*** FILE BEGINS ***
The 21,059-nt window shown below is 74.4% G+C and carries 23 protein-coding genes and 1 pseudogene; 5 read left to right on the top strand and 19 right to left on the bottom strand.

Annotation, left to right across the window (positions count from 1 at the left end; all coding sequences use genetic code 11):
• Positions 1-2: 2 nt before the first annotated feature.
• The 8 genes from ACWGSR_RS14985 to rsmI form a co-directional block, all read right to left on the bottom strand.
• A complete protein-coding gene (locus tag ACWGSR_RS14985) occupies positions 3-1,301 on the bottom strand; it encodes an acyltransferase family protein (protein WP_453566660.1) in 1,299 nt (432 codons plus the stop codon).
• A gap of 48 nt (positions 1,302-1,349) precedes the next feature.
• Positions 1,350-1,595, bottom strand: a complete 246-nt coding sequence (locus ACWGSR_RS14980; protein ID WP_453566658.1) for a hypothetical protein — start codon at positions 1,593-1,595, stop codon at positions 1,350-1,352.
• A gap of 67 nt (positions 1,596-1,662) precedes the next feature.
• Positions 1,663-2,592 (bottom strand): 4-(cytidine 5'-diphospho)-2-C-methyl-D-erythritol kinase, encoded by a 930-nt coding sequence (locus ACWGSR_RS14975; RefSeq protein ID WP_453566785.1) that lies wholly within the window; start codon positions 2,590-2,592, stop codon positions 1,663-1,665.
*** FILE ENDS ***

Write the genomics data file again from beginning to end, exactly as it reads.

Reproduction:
The 21,059-nt window shown below is 74.4% G+C and carries 23 protein-coding genes and 1 pseudogene; 5 read left to right on the top strand and 19 right to left on the bottom strand.

Annotation, left to right across the window (positions count from 1 at the left end; all coding sequences use genetic code 11):
• Positions 1-2: 2 nt before the first annotated feature.
• The 8 genes from ACWGSR_RS14985 to rsmI form a co-directional block, all read right to left on the bottom strand.
• A complete protein-coding gene (locus tag ACWGSR_RS14985) occupies positions 3-1,301 on the bottom strand; it encodes an acyltransferase family protein (protein WP_453566660.1) in 1,299 nt (432 codons plus the stop codon).
• A gap of 48 nt (positions 1,302-1,349) precedes the next feature.
• Positions 1,350-1,595, bottom strand: a complete 246-nt coding sequence (locus ACWGSR_RS14980; protein ID WP_453566658.1) for a hypothetical protein — start codon at positions 1,593-1,595, stop codon at positions 1,350-1,352.
• A gap of 67 nt (positions 1,596-1,662) precedes the next feature.
• Positions 1,663-2,592 (bottom strand): 4-(cytidine 5'-diphospho)-2-C-methyl-D-erythritol kinase, encoded by a 930-nt coding sequence (locus ACWGSR_RS14975; RefSeq protein ID WP_453566785.1) that lies wholly within the window; start codon positions 2,590-2,592, stop codon positions 1,663-1,665.